Doctor Atomic Resources
A lifetime ago they were plucked from graduate
schools and university laboratories in the midst of World War II and
told to report to obscure locations to work on building an atomic bomb.
Their work changed the world. Earlier this month, veterans of the
Manhattan Project shared their experiences and feelings about the bomb
at a gathering at the Graduate Center of the City University of New
Audio recordings by Nicole Bengiveno and David Goldman; Some interviews by Dennis Overbye.
Robert P Crease, chairman of the Department of Philosophy, Stony Brook University, and historian at the Brookhaven National Laboratorym reviews the Metropolitan Opera’s production of Doctor Atomic for the January 2009 issue of Physics World magazine.
In his weekly podcast for Scientific American, Steve Mirsky spoke with some of the Manhattan Project veterans who participated in the Doctor Atomic Symposium: Roy Glauber (Nobel laureate), Murray Peshkin, Leonard Jossem, Al Bartlett, Hans Courant, Harold Agnew, and Benjamin Bederson. They shared some of their memories of the project and its aftermath.
Doctor Atomic Sessions on YouTube
Part of the Science & the Arts
Series at CUNY’s Graduate Center, this is the first of five
symposia produced in collaboration with the Metropolitan Opera,
which recently presented Doctor Atomic, a new opera by John
Adams, which centers on the moral dilemmas surrounding the
development and use of the atom bomb in World War II. Adams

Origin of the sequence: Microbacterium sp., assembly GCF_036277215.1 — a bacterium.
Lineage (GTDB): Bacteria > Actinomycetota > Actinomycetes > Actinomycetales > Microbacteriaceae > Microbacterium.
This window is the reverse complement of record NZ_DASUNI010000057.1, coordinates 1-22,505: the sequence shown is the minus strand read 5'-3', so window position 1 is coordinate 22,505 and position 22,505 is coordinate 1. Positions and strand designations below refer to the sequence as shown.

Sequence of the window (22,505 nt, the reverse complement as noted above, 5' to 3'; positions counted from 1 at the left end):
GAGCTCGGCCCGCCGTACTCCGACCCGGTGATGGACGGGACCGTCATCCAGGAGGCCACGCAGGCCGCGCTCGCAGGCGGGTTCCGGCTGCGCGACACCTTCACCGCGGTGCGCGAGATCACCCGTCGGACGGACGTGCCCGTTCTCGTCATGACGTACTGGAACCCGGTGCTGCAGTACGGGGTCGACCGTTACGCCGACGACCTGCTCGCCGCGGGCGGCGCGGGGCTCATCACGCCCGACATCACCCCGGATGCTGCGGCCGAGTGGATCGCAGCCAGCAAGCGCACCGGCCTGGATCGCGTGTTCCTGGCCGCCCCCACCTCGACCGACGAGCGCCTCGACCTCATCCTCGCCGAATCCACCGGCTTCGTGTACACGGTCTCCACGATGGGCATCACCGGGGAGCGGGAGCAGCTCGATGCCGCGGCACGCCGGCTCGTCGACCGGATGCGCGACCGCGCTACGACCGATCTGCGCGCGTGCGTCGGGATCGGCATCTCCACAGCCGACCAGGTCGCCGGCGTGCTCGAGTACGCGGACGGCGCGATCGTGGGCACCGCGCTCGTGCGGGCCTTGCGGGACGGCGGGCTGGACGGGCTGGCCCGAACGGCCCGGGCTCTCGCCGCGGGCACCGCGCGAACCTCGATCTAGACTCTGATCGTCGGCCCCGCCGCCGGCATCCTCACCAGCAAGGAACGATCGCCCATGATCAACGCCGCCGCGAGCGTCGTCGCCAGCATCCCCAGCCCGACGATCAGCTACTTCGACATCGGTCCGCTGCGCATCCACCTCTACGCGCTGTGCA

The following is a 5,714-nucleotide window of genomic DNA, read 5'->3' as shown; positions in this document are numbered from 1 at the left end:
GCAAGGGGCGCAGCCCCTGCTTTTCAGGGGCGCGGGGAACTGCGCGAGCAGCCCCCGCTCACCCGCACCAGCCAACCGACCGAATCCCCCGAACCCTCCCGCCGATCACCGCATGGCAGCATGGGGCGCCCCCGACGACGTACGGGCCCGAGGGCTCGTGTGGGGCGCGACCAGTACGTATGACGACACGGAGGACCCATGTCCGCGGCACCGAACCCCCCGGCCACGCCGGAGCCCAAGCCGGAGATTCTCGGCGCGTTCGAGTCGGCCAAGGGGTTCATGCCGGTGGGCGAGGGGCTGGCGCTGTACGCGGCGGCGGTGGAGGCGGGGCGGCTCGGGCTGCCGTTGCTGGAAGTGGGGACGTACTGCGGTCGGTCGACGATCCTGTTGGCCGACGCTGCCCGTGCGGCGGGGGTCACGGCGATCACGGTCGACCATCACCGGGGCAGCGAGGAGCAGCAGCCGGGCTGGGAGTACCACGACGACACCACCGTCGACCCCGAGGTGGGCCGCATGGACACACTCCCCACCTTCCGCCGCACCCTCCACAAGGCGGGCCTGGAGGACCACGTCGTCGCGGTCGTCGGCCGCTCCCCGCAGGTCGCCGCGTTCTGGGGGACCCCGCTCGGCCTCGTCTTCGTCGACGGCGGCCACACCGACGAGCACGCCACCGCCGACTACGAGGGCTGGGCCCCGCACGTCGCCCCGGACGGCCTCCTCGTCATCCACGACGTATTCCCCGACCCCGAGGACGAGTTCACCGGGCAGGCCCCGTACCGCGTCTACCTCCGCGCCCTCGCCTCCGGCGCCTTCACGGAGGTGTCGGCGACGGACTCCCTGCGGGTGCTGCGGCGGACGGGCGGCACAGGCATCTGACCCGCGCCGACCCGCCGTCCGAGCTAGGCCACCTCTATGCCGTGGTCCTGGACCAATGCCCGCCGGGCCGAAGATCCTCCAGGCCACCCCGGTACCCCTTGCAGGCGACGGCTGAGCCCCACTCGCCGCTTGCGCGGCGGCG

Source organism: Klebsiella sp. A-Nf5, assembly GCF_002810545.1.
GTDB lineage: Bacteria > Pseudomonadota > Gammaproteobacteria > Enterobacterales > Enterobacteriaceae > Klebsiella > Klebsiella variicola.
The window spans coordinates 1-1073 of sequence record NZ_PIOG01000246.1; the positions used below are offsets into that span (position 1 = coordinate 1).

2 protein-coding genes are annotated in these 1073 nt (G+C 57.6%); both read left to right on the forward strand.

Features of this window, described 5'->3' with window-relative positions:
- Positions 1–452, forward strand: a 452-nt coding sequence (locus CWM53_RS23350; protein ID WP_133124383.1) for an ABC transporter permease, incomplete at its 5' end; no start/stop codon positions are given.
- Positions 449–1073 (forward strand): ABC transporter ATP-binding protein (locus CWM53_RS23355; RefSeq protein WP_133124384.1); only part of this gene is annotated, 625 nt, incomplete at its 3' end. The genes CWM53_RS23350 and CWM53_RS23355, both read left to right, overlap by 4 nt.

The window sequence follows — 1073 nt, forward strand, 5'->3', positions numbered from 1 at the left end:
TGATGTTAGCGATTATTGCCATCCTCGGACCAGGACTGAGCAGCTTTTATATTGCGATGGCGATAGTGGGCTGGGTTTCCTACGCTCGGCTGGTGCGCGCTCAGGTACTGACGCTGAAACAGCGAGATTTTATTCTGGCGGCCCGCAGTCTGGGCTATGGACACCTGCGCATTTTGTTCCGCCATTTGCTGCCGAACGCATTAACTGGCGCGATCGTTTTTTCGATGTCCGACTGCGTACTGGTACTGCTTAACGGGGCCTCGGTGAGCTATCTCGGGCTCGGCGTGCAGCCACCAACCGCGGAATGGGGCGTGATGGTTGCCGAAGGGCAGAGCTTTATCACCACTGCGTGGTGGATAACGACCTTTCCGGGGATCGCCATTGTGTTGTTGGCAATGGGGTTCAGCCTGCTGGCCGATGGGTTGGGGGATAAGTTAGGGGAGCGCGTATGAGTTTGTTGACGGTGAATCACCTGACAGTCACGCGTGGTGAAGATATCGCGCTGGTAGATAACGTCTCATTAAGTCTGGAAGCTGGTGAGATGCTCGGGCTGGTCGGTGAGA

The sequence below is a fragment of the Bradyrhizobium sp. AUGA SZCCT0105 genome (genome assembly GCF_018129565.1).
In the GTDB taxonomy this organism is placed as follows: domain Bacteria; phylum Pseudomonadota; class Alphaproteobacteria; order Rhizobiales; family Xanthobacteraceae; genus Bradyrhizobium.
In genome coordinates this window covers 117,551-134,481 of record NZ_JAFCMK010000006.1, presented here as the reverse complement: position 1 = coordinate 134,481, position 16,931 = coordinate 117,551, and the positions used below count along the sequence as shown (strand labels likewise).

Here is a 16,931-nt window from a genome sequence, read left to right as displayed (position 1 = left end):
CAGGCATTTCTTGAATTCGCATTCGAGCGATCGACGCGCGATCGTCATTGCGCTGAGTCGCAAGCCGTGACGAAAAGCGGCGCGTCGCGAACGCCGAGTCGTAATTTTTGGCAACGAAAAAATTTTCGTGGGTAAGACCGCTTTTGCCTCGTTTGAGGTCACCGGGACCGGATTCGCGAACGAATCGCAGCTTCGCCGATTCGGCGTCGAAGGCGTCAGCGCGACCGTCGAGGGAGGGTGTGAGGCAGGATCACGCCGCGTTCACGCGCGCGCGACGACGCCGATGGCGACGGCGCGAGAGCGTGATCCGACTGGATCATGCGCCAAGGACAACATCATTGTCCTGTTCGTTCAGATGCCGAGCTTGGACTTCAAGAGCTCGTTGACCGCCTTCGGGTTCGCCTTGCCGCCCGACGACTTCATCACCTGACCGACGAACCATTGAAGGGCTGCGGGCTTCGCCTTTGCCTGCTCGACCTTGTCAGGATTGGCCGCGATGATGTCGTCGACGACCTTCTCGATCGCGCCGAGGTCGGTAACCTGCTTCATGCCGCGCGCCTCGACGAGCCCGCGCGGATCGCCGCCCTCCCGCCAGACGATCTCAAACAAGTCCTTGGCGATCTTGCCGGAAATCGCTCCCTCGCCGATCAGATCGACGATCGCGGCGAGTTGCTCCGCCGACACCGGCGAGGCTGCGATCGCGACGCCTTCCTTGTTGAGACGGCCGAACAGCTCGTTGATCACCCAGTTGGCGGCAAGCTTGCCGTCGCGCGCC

comments and historians Richard Rhodes and Robert S. Norris,
along with physicist Norman Ramsey, discuss the science and
politics behind the bomb and the decision to use it. CUNY
Chancellor Matthew Goldstein moderates.
1:14:11 edit of the 2 hour session
The opera Doctor Atomic revolves
about J. Robert Oppenheimer, the pioneer in quantum mechanics
and the key scientist behind the first atom bomb. Brilliant,
driven and controversial, he lost his security clearance during
the McCarthy hysteria of the early 1950s. Historians Robert
Crease and David Cassidy join physicist Jeremy Bernstein, a
former student of Oppenheimer, to consider him as a scientist
and as a man. NYU Professor Emeritus Benjamin Bederson
1:31:43 edit of the 2 hour session
The Manhattan Project: The Photography
Photographers Rachael Fermi and Esther Samra share images from their book, Picturing the Bomb: Photographs from the Secret World of the Manhattan Project, during a 2008 CUNY symposium surrounding the opera Doctor Atomic. Fermi, a granddaughter of Enrico Fermi, one of the key physicists of the Manhattan Project, began her quest to document the project after finding a color snapshot of the worlds first atomic blast amid family photos in a shoebox. They discuss official and unofficial photographs, as well as work and social life at the various project sites.
25 minute session
In an unprecedented gathering, 11 scientists who helped develop the first atomic bomb discuss their roles and experiences. The discussion begins with an overview by Harold Agnew, the former director of Los Alamos National Laboratory, who was involved in almost all aspects of the Manhattan Project and wrote Chicago, Los Alamos, Tinian Island and the Atomic Bomb. The other scientists speaking are Albert Bartlett, Benjamin Bederson, Robert J. Brown, Morton Camac, Hans Courant, Roy Glauber, E. Leonard Jossem, Nathan T. Melamed, Murray Peshkin, and Tom Wartik.